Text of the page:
Wednesday, 11 May 2011

There is an alternative to the cuts

A couple of weeks ago, I was able to attend and support the first public meeting of the Cornwall Anti-Cuts Alliance at the Hall for Cornwall. The meeting was addressed by a series of union spokespeople, students and a representative of the “Save Our NHS” campaign.

Speaker after speaker condemned the severity and the regressive nature of the cuts, impacting most severely on the less-well-off. They pledged to campaign to protect vital public services and called on the government to halt various moves towards the privatisation of public sector.

There was considerable anger at the Coalition’s cuts, but alternatives were also promoted. I found that one of the most compelling cases to protect public spending came from the Public and Commercial Services Union, which has produced a pamphlet entitled simply “There is an alternative …”

The pamphlet argues that there should be an economic strategy principally based on public investment, job creation and tax justice.

It argues: “Cutting public sector jobs will increase unemployment. This would mean increased costs for government in benefit payments and lost tax revenue. If people’s incomes are taken away or cut through pay freezes they will spend less. Less consumer spending means cuts in the private sector, and lower VAT revenues.”

The PCU’s alternative is to invest in areas such as affordable housing, public transport and renewable energy, quoting research that demonstrates the “state recoups 92% of the cost of new public sector jobs” through lower benefit costs and increased tax income.

On tax justice, it notes that: “Figures produced for the Tax Justice Network show that £25 billion is lost annually in tax avoidance and a further £70 billion in tax evasion by large companies and wealthy individuals … and an additional £26 billion is going uncollected.”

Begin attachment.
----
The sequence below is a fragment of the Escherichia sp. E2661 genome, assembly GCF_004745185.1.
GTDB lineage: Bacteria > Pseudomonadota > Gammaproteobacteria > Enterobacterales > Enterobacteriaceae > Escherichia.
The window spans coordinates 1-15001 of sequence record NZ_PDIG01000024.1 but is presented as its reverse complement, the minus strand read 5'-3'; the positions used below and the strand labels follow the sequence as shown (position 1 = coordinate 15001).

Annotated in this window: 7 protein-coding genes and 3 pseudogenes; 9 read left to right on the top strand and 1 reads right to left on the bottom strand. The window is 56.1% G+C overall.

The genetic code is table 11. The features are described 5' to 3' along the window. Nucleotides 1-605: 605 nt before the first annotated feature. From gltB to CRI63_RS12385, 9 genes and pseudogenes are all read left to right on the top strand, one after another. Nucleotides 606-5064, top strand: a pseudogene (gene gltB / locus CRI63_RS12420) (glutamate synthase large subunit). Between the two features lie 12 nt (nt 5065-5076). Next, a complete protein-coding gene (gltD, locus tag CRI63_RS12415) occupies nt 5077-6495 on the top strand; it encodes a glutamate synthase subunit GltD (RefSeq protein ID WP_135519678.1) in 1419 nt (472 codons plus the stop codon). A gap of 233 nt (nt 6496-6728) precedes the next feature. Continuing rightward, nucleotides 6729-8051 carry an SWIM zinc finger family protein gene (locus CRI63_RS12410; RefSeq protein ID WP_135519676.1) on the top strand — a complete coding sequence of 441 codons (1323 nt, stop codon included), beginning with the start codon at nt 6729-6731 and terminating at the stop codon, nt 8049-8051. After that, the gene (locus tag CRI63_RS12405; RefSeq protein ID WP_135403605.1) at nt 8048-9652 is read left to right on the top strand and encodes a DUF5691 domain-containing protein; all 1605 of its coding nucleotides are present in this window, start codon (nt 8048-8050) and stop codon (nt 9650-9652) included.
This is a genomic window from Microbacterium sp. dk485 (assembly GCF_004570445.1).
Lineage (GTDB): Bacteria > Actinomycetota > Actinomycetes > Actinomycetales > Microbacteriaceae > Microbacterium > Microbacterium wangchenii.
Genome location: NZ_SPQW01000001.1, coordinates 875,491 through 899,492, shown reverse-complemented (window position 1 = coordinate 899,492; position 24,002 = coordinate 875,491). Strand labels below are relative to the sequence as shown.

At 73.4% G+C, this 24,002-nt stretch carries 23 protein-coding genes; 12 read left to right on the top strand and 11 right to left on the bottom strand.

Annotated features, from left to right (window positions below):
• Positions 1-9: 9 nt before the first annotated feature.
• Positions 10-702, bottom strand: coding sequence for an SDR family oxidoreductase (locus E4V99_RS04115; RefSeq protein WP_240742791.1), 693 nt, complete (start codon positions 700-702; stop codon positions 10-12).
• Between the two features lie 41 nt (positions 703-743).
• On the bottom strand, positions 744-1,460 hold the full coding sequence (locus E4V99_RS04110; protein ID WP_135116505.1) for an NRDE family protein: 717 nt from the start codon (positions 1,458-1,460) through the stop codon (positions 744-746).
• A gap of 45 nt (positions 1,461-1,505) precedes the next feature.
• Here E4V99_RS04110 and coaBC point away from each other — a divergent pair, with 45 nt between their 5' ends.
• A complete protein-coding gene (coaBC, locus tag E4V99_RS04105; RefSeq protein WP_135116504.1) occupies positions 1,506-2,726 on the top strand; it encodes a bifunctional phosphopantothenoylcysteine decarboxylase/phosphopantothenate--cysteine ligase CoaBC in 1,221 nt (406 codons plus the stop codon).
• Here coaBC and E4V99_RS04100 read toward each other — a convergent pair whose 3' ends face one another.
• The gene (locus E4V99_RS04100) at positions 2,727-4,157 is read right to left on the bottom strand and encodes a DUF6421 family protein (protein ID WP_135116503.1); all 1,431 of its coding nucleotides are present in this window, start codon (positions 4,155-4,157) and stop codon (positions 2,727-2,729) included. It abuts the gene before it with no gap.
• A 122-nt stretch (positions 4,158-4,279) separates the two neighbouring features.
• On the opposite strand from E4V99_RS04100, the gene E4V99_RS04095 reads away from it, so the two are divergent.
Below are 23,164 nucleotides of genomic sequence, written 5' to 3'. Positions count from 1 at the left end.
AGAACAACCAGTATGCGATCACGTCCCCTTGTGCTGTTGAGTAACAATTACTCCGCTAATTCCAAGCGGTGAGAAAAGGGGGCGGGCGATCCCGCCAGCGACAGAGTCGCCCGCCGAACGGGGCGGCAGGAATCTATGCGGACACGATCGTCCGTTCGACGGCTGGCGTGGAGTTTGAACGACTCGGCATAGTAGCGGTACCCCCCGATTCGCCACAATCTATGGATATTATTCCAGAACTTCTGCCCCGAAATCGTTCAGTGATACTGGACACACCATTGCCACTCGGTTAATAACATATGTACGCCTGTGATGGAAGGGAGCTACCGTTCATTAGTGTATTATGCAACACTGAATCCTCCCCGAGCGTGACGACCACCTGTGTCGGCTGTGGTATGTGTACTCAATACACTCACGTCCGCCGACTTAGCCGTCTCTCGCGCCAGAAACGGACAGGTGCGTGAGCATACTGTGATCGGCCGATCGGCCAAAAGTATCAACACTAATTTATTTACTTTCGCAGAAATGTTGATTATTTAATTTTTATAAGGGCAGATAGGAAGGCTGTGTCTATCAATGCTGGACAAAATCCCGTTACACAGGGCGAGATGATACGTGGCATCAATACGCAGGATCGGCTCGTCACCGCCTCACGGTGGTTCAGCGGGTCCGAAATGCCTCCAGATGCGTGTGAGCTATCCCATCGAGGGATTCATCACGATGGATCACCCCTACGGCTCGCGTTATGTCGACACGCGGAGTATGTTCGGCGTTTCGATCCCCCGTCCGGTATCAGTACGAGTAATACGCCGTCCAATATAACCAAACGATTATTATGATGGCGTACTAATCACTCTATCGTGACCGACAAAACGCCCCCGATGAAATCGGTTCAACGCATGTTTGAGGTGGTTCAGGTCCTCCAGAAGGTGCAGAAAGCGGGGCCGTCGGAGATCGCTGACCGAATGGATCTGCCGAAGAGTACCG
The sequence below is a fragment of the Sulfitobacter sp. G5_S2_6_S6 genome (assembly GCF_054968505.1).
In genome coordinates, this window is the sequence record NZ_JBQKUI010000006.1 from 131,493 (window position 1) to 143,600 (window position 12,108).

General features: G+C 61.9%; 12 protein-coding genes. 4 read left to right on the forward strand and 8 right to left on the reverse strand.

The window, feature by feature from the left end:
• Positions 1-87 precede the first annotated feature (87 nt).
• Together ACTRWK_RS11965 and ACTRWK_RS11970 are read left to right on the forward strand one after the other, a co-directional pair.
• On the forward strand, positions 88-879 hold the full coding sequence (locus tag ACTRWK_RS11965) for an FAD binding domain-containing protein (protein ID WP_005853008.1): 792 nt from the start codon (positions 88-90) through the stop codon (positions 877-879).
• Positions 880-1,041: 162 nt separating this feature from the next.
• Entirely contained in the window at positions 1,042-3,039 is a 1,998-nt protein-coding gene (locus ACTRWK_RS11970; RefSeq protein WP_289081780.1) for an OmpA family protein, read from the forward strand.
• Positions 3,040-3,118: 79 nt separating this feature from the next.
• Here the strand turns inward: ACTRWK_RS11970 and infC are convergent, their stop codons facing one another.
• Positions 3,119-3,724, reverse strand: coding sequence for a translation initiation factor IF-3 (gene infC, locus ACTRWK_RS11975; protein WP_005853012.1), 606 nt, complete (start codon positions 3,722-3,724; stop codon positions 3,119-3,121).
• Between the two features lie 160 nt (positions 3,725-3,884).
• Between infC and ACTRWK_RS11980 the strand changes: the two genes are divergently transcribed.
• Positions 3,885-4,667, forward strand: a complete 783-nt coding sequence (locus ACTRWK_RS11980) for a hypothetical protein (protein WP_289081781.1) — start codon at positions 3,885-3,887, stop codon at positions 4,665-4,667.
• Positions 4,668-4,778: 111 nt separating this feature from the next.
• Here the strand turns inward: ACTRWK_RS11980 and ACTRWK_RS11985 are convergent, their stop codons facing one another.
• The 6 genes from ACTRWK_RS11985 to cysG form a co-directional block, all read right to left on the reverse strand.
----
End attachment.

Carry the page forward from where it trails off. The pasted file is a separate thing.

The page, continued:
It backs this up by referring to “leaked Treasury documents in 2006 which estimated the tax gap at between £97 and £150 billion.”

As you would expect, the union also slams the banking sector which “caused the recession and is ultimately responsible for the debts that the UK has amassed.” The PCU proposes a modest Robin Hood tax of 0.05% on global financial transactions carried within the UK which could raise a further £20-30 billion a year.

The PCU further points out that the government still owns over £850 billion in bank assets which, if managed properly, could yield significant annual income to the government.

The privatisation of public services is opposed and the document challenges central government to cut the “real waste,” such as the £1.8 billion spent on private sector consultants each year and the billions continuing to be splurged on Trident nuclear missiles.

I welcome the PCU’s thought-provoking critique of the approach being taken by the Conservative and Liberal Democrat government, and I would question why the government refuses to act on its recommendations.

At the present time, the actions of Cameron and Clegg seem more focused on the interests of the bankers and big business (“the few”), and not ordinary people who need good quality public services (“the many”).

This was my article for this week's Cornish Guardian.

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